Sant Singh Chatwal
Company: Hampshire& Resorts LLC
Title: Chairman and Chief Executive Officer
Time in current role: 29 years
Currently reading: “The 4-Hour Work Week” by Timothy Ferriss
There's no shortage of immigrant success stories in America. But it's not every day that an immigrant succeeds in one business and then enters another business so successfully that he expands it in his native country. But that's the story of Sant Singh Chatwal, who started in the restaurant industry before venturing into hotels.
Chatwal immigrated to the United States from India in the 1970s and is now chairman and CEO of New York-based Hampshire Hotels & Resorts LLC. His company owns about 2,500 hotel rooms, including the boutique brands Dream, Time and Night hotels in Manhattan.
Since last year, Chatwal has overseen the company's expansion into India, following the opportunity posed by a rapidly growing nation with a scarcity of hotel rooms. Currently, two Dream boutique hotel properties are underin India, one in Kochi on the west coast and another in south central Hyderabad. By 2012, there will 10 Dream properties in India, Chatwal says.
“I have an advantage in India, not only with family and professional connections, but also I understand better than most of my competitors which new things will be well received.”
Chatwal is more than a hotelier with a penchant for international expansion. He's a major fundraiser for the Democratic Party, including Hillary Clinton's presidential campaign. He's also been in the society pages, especially for the wedding he threw for his son, Vikram, who married Indian model Priya Sachdev in a multi-city, multi-day event in India. Vikram is marketing director for Hampshire, and head of subsidiary Vikram Chatwal Hotels, which develops the boutique brands.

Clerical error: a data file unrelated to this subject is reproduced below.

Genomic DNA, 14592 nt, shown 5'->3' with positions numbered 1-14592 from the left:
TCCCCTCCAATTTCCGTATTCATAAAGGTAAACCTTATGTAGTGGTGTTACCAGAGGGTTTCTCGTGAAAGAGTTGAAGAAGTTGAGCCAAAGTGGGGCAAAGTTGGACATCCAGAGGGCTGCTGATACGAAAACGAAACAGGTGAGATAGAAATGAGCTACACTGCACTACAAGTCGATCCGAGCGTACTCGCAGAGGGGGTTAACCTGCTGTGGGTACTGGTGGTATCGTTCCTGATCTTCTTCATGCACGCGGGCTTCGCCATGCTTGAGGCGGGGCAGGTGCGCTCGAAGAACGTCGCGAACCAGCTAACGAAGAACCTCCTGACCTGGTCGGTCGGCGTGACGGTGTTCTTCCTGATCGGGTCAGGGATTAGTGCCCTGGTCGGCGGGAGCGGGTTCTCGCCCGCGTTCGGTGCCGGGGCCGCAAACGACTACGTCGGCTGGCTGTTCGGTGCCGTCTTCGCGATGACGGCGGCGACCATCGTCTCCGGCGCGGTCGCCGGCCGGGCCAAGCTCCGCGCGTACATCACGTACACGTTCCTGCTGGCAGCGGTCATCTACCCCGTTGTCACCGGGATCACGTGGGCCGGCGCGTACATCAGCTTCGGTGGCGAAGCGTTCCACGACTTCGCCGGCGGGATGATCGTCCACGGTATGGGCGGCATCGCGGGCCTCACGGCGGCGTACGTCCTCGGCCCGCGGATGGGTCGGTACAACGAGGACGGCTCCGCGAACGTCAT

In the 1970s, the elder Chatwal foresaw opportunity in the New World not in terms of hotels, but as an upscale restaurateur. In 1979, he opened his first Bombay Palace restaurant in New York's Rockefeller Center, and followed with U.S. and international expansion.
Initially, he entered the lodging industry through a side door. “I started investing in hotels at first as a tax shelter, but discovered that the hotel business is much more interesting than restaurants,” he says. He acquired his first hospitality property in New York in 1986 as an early investor in Times Square when he bought the 334-room President Hotel, which he later renovated.
As both a restaurateur and hotelier, Chatwal has endured his share of rocky times. In the 1980s, a sour merger with Lifestyle Restaurants Inc., owner of Beefsteak Charlie's, drove Bombay Palace into receivership for a time. During the hotel slump of the early to mid-1990s, tax and legal troubles dogged him for a number of years, forcing another bankruptcy and the loss of an apartment building due to a tax lien.
After recovering from that down period, he saw an unsatisfied market for boutique hotels in Manhattan as the business recovered strongly from its post-9/11 slump. He and his son opened the boutique hotel Dream in New York in 2004, followed later by brands named Time and most recently Night (there's also a Dream hotel in Bangkok). “We've also been able to compete with our nearest competition, W, by offering the concept for perhaps $50 or $100 less per night,” says Chatwal.
As for India, Chatwal expects the Dream concept to be supported not merely by strong economic growth, but also by an increasingly affluent population of 25- to 35-year-olds who are eager to taste the pleasures of leisure and business travel. “India can absorb half a million rooms, including the most luxurious,” Chatwal says. “Young professionals are eager to have what we take for granted in the West.”